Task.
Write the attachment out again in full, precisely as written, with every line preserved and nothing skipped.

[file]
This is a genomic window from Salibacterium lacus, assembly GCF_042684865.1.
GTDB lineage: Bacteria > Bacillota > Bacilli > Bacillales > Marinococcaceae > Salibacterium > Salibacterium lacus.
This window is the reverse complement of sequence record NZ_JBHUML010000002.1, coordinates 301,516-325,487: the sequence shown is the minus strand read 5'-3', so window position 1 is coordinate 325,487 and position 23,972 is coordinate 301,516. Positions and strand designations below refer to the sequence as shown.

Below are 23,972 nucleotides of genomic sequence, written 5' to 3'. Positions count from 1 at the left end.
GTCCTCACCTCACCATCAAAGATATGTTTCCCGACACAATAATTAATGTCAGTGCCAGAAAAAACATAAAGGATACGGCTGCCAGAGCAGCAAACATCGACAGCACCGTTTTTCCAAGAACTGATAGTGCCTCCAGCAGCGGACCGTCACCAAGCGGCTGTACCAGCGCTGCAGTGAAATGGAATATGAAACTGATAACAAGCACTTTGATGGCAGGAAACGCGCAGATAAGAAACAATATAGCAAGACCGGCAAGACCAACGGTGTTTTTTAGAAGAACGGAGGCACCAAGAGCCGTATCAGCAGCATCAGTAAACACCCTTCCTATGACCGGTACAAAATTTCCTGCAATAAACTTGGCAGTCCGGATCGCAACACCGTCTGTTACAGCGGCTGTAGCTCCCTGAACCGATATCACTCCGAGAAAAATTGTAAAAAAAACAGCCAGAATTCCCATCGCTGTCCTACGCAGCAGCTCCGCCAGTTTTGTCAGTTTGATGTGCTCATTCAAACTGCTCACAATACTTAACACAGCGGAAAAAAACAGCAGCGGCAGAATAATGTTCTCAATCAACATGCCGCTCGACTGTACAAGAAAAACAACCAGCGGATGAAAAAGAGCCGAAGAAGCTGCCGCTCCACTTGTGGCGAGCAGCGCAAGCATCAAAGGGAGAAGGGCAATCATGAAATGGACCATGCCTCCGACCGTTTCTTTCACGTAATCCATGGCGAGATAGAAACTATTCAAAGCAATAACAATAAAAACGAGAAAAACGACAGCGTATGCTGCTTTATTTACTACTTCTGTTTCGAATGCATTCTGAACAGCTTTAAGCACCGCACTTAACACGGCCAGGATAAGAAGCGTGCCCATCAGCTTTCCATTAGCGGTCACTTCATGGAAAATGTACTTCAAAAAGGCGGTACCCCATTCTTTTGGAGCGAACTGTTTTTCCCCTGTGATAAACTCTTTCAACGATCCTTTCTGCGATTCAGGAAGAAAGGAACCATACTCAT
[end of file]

This is a genomic window from Salibacterium lacus, assembly GCF_042684865.1.
GTDB lineage: Bacteria > Bacillota > Bacilli > Bacillales > Marinococcaceae > Salibacterium > Salibacterium lacus.
This window is the reverse complement of sequence record NZ_JBHUML010000002.1, coordinates 301,516-325,487: the sequence shown is the minus strand read 5'-3', so window position 1 is coordinate 325,487 and position 23,972 is coordinate 301,516. Positions and strand designations below refer to the sequence as shown.

Below are 23,972 nucleotides of genomic sequence, written 5' to 3'. Positions count from 1 at the left end.
GTCCTCACCTCACCATCAAAGATATGTTTCCCGACACAATAATTAATGTCAGTGCCAGAAAAAACATAAAGGATACGGCTGCCAGAGCAGCAAACATCGACAGCACCGTTTTTCCAAGAACTGATAGTGCCTCCAGCAGCGGACCGTCACCAAGCGGCTGTACCAGCGCTGCAGTGAAATGGAATATGAAACTGATAACAAGCACTTTGATGGCAGGAAACGCGCAGATAAGAAACAATATAGCAAGACCGGCAAGACCAACGGTGTTTTTTAGAAGAACGGAGGCACCAAGAGCCGTATCAGCAGCATCAGTAAACACCCTTCCTATGACCGGTACAAAATTTCCTGCAATAAACTTGGCAGTCCGGATCGCAACACCGTCTGTTACAGCGGCTGTAGCTCCCTGAACCGATATCACTCCGAGAAAAATTGTAAAAAAAACAGCCAGAATTCCCATCGCTGTCCTACGCAGCAGCTCCGCCAGTTTTGTCAGTTTGATGTGCTCATTCAAACTGCTCACAATACTTAACACAGCGGAAAAAAACAGCAGCGGCAGAATAATGTTCTCAATCAACATGCCGCTCGACTGTACAAGAAAAACAACCAGCGGATGAAAAAGAGCCGAAGAAGCTGCCGCTCCACTTGTGGCGAGCAGCGCAAGCATCAAAGGGAGAAGGGCAATCATGAAATGGACCATGCCTCCGACCGTTTCTTTCACGTAATCCATGGCGAGATAGAAACTATTCAAAGCAATAACAATAAAAACGAGAAAAACGACAGCGTATGCTGCTTTATTTACTACTTCTGTTTCGAATGCATTCTGAACAGCTTTAAGCACCGCACTTAACACGGCCAGGATAAGAAGCGTGCCCATCAGCTTTCCATTAGCGGTCACTTCATGGAAAATGTACTTCAAAAAGGCGGTACCCCATTCTTTTGGAGCGAACTGTTTTTCCCCTGTGATAAACTCTTTCAACGATCCTTTCTGCGATTCAGGAAGAAAGGAACCATACTCAT